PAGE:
Thursday, August 27, 2009

A portrait of the Grey Mouser as a young man

Three quick book reviews, and a test of thrown in for free.
A couple of weeks ago we visited some friends on the other side of the city. On the Sunday we had lunch in a little village called Woodend, strolled around and visited a little secondhand bookshop. I spent a lot of money on some old SF classics, as well as a few other books. Then we went to the Holgate Brewhouse for a couple of pints of rather delicious chocolate porter.
So, the first of the classics of pulp fantasy I read from the pile was the awkwardly titled "Swords and Deviltry". Try saying deviltry out loud. See? Awkward. This is the first outing in a long series for Fritz Leiber's Fafhrd and the Grey Mouser, two rogues with hearts of gold that thieve and charm their way around their world. This is low fantasy, filled with muck, grime, seediness and populated by prostitutes, beggars and thieves. The dynamic duo provide plenty of witty banter, quaff ale and fight bad guys. It is easy to see why this series is remembered fondly by a lot of readers. Great stuff, and I'll be looking for the others in the series.
Next was Vernor Vinge's "A Fire Upon The Deep". I never did work out the meaning of the title, but this is a cracking space opera. Children trapped on a primitive world, with a spaceship that contains a defence against a superintelligent force that is enslaving the rest of the galaxy. Cue rescue team, while kids make friends with doglike aliens that can only think as packs. The packs are the most interesting characters in the story, and I found the rescue team plot a bit distracting. Overall this is a good read, with some awesome SF ideas.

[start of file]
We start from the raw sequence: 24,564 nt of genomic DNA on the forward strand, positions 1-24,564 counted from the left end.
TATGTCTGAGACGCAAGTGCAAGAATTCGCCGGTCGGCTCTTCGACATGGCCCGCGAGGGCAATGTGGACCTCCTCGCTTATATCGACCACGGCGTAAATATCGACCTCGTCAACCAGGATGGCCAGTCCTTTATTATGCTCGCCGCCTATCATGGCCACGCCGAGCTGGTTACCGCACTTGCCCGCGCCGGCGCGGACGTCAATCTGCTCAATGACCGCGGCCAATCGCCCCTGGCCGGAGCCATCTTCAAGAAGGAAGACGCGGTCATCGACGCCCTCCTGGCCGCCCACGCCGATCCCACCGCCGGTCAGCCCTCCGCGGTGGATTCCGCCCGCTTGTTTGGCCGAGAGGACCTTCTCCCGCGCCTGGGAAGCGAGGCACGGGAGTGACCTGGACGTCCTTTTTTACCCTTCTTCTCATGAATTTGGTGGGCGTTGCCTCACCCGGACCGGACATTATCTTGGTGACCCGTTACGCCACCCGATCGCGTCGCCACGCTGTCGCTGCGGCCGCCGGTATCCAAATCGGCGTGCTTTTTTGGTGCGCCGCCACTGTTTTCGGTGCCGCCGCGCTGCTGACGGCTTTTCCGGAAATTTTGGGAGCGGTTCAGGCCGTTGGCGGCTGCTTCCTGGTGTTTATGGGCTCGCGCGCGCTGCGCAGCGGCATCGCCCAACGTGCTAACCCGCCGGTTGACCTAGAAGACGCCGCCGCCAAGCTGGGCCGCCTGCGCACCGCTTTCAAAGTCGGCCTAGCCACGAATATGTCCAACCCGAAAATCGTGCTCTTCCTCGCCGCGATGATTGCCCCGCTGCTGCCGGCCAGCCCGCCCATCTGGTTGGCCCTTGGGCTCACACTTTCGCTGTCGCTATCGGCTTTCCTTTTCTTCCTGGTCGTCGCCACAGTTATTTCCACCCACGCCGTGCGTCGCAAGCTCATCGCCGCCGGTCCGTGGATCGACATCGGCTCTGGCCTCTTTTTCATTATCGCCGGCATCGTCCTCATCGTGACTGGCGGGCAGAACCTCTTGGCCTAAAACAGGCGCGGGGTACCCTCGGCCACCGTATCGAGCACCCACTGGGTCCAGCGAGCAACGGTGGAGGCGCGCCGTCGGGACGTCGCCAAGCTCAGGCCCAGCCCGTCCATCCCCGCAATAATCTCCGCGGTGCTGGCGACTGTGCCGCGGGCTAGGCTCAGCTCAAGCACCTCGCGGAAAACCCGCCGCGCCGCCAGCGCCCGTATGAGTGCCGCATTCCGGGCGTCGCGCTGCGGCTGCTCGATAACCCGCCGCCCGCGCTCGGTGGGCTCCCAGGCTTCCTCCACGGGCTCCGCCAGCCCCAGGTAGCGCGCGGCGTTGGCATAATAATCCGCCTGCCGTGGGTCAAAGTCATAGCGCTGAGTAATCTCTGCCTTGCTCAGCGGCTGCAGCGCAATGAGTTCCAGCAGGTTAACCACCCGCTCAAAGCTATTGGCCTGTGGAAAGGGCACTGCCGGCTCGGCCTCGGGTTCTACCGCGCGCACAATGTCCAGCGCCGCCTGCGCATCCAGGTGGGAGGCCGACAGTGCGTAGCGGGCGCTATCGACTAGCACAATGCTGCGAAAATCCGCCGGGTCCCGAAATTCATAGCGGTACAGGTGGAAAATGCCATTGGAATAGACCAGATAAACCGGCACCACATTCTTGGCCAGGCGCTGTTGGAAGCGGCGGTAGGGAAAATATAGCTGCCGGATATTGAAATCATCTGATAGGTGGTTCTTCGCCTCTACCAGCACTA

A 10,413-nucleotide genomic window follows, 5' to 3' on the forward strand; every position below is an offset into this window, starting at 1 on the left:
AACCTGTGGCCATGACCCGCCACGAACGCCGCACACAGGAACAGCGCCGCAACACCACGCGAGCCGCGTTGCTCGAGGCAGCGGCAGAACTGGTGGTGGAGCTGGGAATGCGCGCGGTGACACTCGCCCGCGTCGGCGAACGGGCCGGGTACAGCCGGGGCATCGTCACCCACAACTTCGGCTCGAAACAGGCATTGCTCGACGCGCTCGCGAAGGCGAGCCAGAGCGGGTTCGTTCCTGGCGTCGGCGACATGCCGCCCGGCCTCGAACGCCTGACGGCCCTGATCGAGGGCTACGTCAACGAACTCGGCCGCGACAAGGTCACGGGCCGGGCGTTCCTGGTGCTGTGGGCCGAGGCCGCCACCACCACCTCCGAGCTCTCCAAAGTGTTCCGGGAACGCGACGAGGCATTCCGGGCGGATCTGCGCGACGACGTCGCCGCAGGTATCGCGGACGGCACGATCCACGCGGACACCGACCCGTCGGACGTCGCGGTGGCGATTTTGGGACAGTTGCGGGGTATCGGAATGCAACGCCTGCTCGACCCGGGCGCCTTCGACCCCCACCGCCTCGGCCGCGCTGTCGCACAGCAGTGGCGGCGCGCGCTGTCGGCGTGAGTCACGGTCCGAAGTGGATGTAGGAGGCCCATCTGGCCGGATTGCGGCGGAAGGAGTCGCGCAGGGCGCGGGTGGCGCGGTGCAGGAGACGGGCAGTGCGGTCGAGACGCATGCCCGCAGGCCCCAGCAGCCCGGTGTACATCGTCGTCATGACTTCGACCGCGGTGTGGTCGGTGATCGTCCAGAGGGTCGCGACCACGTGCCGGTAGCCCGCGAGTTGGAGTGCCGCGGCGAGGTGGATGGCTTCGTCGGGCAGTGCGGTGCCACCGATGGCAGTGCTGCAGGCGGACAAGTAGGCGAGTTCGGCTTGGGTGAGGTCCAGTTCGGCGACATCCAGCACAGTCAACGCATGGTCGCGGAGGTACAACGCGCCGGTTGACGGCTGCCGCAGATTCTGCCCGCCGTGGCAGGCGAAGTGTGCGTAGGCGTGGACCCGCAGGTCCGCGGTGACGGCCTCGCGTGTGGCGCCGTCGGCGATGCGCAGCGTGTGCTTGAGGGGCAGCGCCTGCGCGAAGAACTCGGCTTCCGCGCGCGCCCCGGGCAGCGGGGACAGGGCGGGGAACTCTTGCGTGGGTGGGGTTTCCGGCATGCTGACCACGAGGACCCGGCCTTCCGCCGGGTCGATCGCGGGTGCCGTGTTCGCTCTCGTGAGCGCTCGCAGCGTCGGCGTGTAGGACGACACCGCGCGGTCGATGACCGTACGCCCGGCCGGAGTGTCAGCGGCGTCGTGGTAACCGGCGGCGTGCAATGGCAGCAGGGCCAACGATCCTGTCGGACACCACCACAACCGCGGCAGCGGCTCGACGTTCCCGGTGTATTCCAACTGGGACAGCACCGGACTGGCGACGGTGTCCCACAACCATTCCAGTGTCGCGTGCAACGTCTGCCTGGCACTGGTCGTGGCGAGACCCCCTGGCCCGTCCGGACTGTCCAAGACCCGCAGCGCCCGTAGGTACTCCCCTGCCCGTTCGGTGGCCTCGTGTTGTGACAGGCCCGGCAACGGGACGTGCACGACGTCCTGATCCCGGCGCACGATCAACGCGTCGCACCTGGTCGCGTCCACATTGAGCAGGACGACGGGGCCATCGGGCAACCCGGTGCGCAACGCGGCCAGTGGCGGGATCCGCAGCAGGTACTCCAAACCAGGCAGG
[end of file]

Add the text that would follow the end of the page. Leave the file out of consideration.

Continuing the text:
Next was a bit of culture: "A Portrait of the Artist as a Young Man". This is James Joyce's semi-autobiographical story of a catholic boy growing up in Ireland at the beginning of the 20th century. I picked it up because I'd heard writers refer to him as one of their influences. I just didn't get into it at all. It started off pretty dull, started to pick up when he goes off the rails and starts visiting prostitutes but then quickly reverted to lengthy tracts discussing the nature of hell and damnation that were mostly incomprehensible to me. The final third of the book covers his time as a poncey art student, discussing the nature of beauty and pining over some girl he never appears to talk to and pretends to hate. It's like a really well written version of Adrian Mole, without the jokes. I must confess to having nodded off a couple of times trying to finish this on the train.

Posted via email from Gareth's posterous

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